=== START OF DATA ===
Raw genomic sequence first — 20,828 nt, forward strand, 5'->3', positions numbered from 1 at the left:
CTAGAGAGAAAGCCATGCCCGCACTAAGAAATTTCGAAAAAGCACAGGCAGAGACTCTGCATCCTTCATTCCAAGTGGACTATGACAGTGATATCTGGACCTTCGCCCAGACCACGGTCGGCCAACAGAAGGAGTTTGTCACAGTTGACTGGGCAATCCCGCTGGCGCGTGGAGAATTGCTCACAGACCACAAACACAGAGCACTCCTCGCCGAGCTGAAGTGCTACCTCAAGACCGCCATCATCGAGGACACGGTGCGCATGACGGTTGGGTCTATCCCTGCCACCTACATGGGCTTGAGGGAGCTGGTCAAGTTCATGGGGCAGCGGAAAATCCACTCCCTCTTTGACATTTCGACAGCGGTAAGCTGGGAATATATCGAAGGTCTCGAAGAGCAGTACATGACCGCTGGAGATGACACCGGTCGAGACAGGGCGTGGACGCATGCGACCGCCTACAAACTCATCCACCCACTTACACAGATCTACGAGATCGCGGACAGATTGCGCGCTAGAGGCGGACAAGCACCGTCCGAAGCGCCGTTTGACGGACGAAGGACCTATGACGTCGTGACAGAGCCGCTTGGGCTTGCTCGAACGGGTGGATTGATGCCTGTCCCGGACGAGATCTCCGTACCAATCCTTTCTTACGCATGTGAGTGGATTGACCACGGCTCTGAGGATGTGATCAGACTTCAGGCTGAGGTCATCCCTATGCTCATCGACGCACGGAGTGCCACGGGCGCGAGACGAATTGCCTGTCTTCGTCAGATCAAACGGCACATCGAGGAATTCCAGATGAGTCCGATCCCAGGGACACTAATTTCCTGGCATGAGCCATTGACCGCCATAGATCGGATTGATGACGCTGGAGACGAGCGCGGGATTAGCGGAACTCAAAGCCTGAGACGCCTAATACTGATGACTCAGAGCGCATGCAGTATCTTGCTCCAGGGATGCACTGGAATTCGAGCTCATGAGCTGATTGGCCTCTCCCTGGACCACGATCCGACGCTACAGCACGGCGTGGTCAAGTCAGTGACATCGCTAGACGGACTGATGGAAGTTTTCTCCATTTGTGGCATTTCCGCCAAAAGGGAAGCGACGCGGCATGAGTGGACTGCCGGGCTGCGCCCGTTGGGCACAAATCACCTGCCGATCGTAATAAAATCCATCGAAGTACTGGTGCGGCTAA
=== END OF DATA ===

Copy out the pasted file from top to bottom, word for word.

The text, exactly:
Raw genomic sequence first — 20,828 nt, forward strand, 5'->3', positions numbered from 1 at the left:
CTAGAGAGAAAGCCATGCCCGCACTAAGAAATTTCGAAAAAGCACAGGCAGAGACTCTGCATCCTTCATTCCAAGTGGACTATGACAGTGATATCTGGACCTTCGCCCAGACCACGGTCGGCCAACAGAAGGAGTTTGTCACAGTTGACTGGGCAATCCCGCTGGCGCGTGGAGAATTGCTCACAGACCACAAACACAGAGCACTCCTCGCCGAGCTGAAGTGCTACCTCAAGACCGCCATCATCGAGGACACGGTGCGCATGACGGTTGGGTCTATCCCTGCCACCTACATGGGCTTGAGGGAGCTGGTCAAGTTCATGGGGCAGCGGAAAATCCACTCCCTCTTTGACATTTCGACAGCGGTAAGCTGGGAATATATCGAAGGTCTCGAAGAGCAGTACATGACCGCTGGAGATGACACCGGTCGAGACAGGGCGTGGACGCATGCGACCGCCTACAAACTCATCCACCCACTTACACAGATCTACGAGATCGCGGACAGATTGCGCGCTAGAGGCGGACAAGCACCGTCCGAAGCGCCGTTTGACGGACGAAGGACCTATGACGTCGTGACAGAGCCGCTTGGGCTTGCTCGAACGGGTGGATTGATGCCTGTCCCGGACGAGATCTCCGTACCAATCCTTTCTTACGCATGTGAGTGGATTGACCACGGCTCTGAGGATGTGATCAGACTTCAGGCTGAGGTCATCCCTATGCTCATCGACGCACGGAGTGCCACGGGCGCGAGACGAATTGCCTGTCTTCGTCAGATCAAACGGCACATCGAGGAATTCCAGATGAGTCCGATCCCAGGGACACTAATTTCCTGGCATGAGCCATTGACCGCCATAGATCGGATTGATGACGCTGGAGACGAGCGCGGGATTAGCGGAACTCAAAGCCTGAGACGCCTAATACTGATGACTCAGAGCGCATGCAGTATCTTGCTCCAGGGATGCACTGGAATTCGAGCTCATGAGCTGATTGGCCTCTCCCTGGACCACGATCCGACGCTACAGCACGGCGTGGTCAAGTCAGTGACATCGCTAGACGGACTGATGGAAGTTTTCTCCATTTGTGGCATTTCCGCCAAAAGGGAAGCGACGCGGCATGAGTGGACTGCCGGGCTGCGCCCGTTGGGCACAAATCACCTGCCGATCGTAATAAAATCCATCGAAGTACTGGTGCGGCTAA